3 Tips for Picking Winning Growth Stocks

Source: Thinkstock

Source: Thinkstock

As a young investor, I like to own growth stocks. I want to own pieces of companies that are growing their footprint in the global economy and earn money doing so. But there are a lot of growth stocks out there, and if you pick the wrong ones, you can get hurt badly. These stocks fall hard when investors become concerned that they can no longer generate revenue and profit growth. Therefore, I have come up with these three general rules for picking growth stocks that are likely to be winners. I know I won’t be right 100 percent of the time, but they give me an edge.

1. Valuation Matters

There is a false dichotomy in Wall Street lingo that there are “growth stocks” and then there are “value stocks.” This is rubbish — you should only buy a stock that offers good value regardless of its growth. The distinction that is being made refers to stocks that trade at high p/e multiples in virtue of their growth rates, and stocks that trade at low p/e multiples without any growth but which generate regular profits and income.

How, then, do we determine whether a growth stock offers good value? A good rule of thumb is to look at its “PEG” ratio, where the “PE” stands for the p/e ratio and the “G” stands for the growth rate. Specifically, you divide a company’s p/e ratio by its projected growth rate. Generally, a growth stock is going to be a solid investment if its PEG ratio is 1 or less, meaning its p/e ratio is equal to or below its growth rate. The same stock is not worth buying if its PEG ratio is anywhere greater than 1.5, and it is worth selling, no matter how much you like the company, at a PEG ratio of 2.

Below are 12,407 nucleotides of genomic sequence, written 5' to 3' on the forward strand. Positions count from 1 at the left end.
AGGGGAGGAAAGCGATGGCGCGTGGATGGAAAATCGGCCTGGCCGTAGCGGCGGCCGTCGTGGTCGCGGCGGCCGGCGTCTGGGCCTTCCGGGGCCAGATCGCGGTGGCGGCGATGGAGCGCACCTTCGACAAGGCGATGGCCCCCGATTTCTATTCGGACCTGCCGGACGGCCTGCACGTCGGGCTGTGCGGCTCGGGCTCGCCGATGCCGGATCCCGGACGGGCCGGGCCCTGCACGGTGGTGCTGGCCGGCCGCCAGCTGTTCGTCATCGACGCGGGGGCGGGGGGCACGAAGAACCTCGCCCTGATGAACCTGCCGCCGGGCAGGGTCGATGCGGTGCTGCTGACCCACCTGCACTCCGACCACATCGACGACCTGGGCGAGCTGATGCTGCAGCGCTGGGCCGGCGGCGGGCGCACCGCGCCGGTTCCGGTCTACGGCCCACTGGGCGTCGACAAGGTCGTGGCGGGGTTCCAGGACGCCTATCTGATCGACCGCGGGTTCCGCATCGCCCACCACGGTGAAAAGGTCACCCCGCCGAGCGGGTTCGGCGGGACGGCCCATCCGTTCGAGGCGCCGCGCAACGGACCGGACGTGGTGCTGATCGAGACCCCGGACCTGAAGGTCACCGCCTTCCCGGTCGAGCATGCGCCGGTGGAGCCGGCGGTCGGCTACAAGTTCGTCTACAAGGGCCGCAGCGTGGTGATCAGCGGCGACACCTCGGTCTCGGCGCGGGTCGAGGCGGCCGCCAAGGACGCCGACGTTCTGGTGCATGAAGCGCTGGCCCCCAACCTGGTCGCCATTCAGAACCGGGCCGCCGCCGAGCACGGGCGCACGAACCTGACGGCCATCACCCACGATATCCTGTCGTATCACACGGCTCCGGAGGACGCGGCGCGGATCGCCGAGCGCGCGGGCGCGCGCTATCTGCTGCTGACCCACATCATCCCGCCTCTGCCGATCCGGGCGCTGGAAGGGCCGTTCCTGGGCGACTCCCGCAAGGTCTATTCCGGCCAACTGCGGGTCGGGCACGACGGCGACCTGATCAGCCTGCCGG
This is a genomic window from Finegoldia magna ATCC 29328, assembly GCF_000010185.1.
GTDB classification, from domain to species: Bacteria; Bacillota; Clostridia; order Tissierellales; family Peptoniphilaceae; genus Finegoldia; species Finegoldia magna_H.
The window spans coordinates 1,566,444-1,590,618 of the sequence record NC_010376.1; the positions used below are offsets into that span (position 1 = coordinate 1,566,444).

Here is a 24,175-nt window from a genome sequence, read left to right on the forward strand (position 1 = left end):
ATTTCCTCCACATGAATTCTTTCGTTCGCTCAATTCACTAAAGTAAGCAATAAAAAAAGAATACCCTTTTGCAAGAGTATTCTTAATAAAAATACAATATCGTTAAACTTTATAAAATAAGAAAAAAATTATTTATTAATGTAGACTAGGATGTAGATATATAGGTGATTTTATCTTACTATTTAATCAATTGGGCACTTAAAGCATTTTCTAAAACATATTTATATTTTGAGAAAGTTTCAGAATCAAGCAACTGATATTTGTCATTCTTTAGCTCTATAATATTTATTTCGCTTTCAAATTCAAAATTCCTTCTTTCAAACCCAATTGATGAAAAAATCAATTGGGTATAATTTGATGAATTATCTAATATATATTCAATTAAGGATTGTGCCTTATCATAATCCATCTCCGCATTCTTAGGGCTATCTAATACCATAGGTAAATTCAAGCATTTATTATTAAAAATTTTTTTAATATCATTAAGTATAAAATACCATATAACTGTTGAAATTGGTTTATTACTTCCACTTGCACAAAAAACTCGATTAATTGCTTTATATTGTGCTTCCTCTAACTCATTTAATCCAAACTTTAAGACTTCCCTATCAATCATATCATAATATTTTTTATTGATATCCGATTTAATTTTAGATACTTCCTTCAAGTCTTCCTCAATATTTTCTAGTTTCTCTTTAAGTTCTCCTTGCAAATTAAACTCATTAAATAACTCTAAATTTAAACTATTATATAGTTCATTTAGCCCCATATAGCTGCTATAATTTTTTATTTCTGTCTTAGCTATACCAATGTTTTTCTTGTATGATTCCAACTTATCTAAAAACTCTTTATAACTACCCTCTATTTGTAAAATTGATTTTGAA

So, for instance, MasterCard (NYSE:MA) has an historical growth rate of about 20 percent. Since its growth is decelerating, and since its primary competitor — Visa (NYSE:V) — released earnings figures that suggest decelerating growth, we can conservatively project that MasterCard’s growth rate is about 18 percent. MasterCard trades at 24.4 times 2014 earnings estimates, giving it a PEG ratio of 1.36. This means that the stock offers good value, even though it trades with a relatively high p/e multiple. I wouldn’t buy the stock just yet, although if I owned shares I wouldn’t sell them either.

Source: Thinkstock

Source: Thinkstock

2. Pick Growth Stocks With Secular Tailwinds

While valuation is a major factor in picking a growth stock, there are some growth stocks I simply don’t want to own even if they offer good value. The reason is that they are growing in an industry that isn’t, or one that is extremely competitive. Take Chipotle Mexican Grill (NYSE:CMG) as an example. This company is growing rapidly, but it is doing so in the fast-food restaurant industry. While the industry is growing, it isn’t growing very rapidly. Furthermore, there are hundreds of fast-food chains all over the country vying for your business. While Chipotle is succeeding now, how do I know that it will continue to do so?